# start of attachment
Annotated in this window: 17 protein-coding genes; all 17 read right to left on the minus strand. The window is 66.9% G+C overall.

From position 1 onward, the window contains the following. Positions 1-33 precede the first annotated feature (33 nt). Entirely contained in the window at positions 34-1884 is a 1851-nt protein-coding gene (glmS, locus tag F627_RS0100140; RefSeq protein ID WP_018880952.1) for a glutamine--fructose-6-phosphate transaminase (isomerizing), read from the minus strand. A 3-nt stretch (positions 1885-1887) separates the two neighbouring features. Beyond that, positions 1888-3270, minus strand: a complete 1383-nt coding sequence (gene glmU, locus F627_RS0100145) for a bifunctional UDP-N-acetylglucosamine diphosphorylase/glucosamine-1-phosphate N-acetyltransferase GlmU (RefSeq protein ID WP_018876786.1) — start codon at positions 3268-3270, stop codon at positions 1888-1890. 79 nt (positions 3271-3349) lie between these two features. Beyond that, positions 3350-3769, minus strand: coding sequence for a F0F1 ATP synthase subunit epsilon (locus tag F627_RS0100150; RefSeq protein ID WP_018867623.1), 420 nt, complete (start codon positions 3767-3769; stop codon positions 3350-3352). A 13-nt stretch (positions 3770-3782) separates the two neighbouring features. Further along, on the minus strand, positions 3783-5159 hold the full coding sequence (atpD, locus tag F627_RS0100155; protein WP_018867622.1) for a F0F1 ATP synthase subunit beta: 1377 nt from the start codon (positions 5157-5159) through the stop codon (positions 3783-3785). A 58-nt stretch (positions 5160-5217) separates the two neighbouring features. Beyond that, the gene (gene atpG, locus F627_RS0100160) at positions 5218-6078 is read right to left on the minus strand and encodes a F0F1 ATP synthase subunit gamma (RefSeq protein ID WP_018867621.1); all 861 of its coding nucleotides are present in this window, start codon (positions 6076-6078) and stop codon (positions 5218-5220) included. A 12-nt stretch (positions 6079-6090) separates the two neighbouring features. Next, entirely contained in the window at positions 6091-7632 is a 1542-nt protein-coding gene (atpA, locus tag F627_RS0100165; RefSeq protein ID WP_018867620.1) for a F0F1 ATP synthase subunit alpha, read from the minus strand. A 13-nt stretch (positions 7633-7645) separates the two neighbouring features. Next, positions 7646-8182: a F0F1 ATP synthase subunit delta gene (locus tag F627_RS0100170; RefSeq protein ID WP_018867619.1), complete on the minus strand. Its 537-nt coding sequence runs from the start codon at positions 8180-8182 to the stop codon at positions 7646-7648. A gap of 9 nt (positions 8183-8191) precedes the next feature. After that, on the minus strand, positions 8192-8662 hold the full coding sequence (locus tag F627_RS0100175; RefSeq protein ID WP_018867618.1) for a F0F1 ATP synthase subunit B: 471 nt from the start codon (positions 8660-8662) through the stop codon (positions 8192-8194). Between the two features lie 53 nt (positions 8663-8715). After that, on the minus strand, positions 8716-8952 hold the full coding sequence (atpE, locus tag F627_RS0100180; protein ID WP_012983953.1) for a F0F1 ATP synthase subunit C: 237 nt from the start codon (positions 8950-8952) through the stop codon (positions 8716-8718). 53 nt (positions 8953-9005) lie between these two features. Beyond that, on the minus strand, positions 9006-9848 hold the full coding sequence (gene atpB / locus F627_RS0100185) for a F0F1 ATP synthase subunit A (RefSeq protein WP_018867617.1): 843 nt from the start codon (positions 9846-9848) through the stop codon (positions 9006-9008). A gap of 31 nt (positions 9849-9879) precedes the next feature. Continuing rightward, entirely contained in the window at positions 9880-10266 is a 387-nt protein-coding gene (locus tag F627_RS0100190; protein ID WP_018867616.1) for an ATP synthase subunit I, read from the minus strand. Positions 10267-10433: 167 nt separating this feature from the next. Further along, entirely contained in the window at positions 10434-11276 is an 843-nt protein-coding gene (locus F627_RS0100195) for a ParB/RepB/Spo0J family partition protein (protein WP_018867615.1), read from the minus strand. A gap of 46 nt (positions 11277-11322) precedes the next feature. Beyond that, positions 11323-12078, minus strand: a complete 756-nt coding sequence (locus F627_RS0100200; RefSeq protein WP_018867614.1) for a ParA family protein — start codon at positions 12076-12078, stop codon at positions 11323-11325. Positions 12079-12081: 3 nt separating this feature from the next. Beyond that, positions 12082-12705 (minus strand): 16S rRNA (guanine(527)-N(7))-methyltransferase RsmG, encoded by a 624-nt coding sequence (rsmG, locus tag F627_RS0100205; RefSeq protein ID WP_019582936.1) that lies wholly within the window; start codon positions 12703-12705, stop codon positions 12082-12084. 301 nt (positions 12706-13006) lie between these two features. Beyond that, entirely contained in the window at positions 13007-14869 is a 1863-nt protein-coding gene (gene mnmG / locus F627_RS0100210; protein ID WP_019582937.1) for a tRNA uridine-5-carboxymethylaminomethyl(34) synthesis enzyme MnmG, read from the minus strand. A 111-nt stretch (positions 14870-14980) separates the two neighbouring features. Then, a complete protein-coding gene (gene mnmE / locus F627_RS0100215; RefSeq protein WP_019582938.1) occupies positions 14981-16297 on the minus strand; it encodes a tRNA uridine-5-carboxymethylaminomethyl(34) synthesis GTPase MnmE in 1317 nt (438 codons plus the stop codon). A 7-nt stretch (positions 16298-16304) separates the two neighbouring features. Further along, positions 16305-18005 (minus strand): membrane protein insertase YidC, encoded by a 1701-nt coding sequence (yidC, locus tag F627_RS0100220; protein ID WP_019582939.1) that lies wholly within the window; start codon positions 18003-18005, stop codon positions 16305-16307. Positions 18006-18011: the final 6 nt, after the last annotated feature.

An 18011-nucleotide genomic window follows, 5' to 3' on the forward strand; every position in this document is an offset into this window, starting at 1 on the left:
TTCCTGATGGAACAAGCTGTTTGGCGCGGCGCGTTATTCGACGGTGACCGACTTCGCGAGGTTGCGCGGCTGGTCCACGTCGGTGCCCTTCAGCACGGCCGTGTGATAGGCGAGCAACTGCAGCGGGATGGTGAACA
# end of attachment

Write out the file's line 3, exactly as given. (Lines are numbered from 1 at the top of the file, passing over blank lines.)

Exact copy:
An 18011-nucleotide genomic window follows, 5' to 3' on the forward strand; every position in this document is an offset into this window, starting at 1 on the left: